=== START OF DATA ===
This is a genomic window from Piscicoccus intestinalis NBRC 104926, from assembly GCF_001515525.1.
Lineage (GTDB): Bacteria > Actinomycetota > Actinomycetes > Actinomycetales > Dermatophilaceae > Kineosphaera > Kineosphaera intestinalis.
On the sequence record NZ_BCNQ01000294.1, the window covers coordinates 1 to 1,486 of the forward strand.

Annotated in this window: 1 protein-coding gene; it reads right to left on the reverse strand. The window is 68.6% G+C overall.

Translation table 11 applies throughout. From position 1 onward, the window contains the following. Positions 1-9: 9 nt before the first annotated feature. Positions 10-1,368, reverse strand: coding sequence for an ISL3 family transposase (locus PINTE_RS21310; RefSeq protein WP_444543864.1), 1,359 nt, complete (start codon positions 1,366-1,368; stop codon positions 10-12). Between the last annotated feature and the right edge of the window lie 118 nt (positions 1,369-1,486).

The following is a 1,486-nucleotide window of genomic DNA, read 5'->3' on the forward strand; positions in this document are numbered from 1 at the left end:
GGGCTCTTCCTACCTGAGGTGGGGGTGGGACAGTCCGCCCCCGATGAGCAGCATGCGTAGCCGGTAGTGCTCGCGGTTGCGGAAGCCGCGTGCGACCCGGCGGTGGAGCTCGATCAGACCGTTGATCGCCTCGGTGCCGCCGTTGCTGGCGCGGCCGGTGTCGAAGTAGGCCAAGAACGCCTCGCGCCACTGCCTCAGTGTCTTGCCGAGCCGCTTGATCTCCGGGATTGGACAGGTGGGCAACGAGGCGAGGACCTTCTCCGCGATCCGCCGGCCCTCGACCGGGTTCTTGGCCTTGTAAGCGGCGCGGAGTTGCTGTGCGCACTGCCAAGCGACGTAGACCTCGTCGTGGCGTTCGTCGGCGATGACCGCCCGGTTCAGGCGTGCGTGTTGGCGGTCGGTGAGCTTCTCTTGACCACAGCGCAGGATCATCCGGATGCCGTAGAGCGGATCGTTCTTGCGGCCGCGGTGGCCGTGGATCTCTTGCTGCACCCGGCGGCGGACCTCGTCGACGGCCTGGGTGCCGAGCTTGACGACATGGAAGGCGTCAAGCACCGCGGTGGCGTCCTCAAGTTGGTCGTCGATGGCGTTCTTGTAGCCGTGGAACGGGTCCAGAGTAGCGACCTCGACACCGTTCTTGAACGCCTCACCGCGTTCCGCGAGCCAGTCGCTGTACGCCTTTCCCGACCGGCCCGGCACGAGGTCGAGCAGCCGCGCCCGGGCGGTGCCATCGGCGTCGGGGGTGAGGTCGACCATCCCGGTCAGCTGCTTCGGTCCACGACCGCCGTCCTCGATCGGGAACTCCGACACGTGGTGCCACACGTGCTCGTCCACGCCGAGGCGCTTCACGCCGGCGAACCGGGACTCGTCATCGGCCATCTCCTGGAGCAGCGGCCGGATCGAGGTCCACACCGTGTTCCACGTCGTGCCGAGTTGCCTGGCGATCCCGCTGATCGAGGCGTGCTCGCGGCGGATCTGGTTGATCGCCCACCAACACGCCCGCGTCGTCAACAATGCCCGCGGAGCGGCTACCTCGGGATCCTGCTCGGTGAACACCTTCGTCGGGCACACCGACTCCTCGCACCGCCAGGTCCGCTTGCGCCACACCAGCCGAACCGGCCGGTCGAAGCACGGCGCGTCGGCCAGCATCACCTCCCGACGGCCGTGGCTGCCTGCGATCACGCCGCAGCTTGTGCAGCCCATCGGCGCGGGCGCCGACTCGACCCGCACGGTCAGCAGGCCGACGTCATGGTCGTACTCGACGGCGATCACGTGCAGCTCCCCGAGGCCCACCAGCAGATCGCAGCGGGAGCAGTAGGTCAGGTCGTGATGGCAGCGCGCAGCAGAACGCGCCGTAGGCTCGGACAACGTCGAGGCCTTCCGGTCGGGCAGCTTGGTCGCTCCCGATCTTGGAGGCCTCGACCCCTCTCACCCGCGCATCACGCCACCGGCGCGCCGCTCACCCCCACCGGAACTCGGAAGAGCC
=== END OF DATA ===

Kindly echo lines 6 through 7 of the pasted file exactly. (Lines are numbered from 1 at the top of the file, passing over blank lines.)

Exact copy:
The following is a 1,486-nucleotide window of genomic DNA, read 5'->3' on the forward strand; positions in this document are numbered from 1 at the left end:
GGGCTCTTCCTACCTGAGGTGGGGGTGGGACAGTCCGCCCCCGATGAGCAGCATGCGTAGCCGGTAGTGCTCGCGGTTGCGGAAGCCGCGTGCGACCCGGCGGTGGAGCTCGATCAGACCGTTGATCGCCTCGGTGCCGCCGTTGCTGGCGCGGCCGGTGTCGAAGTAGGCCAAGAACGCCTCGCGCCACTGCCTCAGTGTCTTGCCGAGCCGCTTGATCTCCGGGATTGGACAGGTGGGCAACGAGGCGAGGACCTTCTCCGCGATCCGCCGGCCCTCGACCGGGTTCTTGGCCTTGTAAGCGGCGCGGAGTTGCTGTGCGCACTGCCAAGCGACGTAGACCTCGTCGTGGCGTTCGTCGGCGATGACCGCCCGGTTCAGGCGTGCGTGTTGGCGGTCGGTGAGCTTCTCTTGACCACAGCGCAGGATCATCCGGATGCCGTAGAGCGGATCGTTCTTGCGGCCGCGGTGGCCGTGGATCTCTTGCTGCACCCGGCGGCGGACCTCGTCGACGGCCTGGGTGCCGAGCTTGACGACATGGAAGGCGTCAAGCACCGCGGTGGCGTCCTCAAGTTGGTCGTCGATGGCGTTCTTGTAGCCGTGGAACGGGTCCAGAGTAGCGACCTCGACACCGTTCTTGAACGCCTCACCGCGTTCCGCGAGCCAGTCGCTGTACGCCTTTCCCGACCGGCCCGGCACGAGGTCGAGCAGCCGCGCCCGGGCGGTGCCATCGGCGTCGGGGGTGAGGTCGACCATCCCGGTCAGCTGCTTCGGTCCACGACCGCCGTCCTCGATCGGGAACTCCGACACGTGGTGCCACACGTGCTCGTCCACGCCGAGGCGCTTCACGCCGGCGAACCGGGACTCGTCATCGGCCATCTCCTGGAGCAGCGGCCGGATCGAGGTCCACACCGTGTTCCACGTCGTGCCGAGTTGCCTGGCGATCCCGCTGATCGAGGCGTGCTCGCGGCGGATCTGGTTGATCGCCCACCAACACGCCCGCGTCGTCAACAATGCCCGCGGAGCGGCTACCTCGGGATCCTGCTCGGTGAACACCTTCGTCGGGCACACCGACTCCTCGCACCGCCAGGTCCGCTTGCGCCACACCAGCCGAACCGGCCGGTCGAAGCACGGCGCGTCGGCCAGCATCACCTCCCGACGGCCGTGGCTGCCTGCGATCACGCCGCAGCTTGTGCAGCCCATCGGCGCGGGCGCCGACTCGACCCGCACGGTCAGCAGGCCGACGTCATGGTCGTACTCGACGGCGATCACGTGCAGCTCCCCGAGGCCCACCAGCAGATCGCAGCGGGAGCAGTAGGTCAGGTCGTGATGGCAGCGCGCAGCAGAACGCGCCGTAGGCTCGGACAACGTCGAGGCCTTCCGGTCGGGCAGCTTGGTCGCTCCCGATCTTGGAGGCCTCGACCCCTCTCACCCGCGCATCACGCCACCGGCGCGCCGCTCACCCCCACCGGAACTCGGAAGAGCC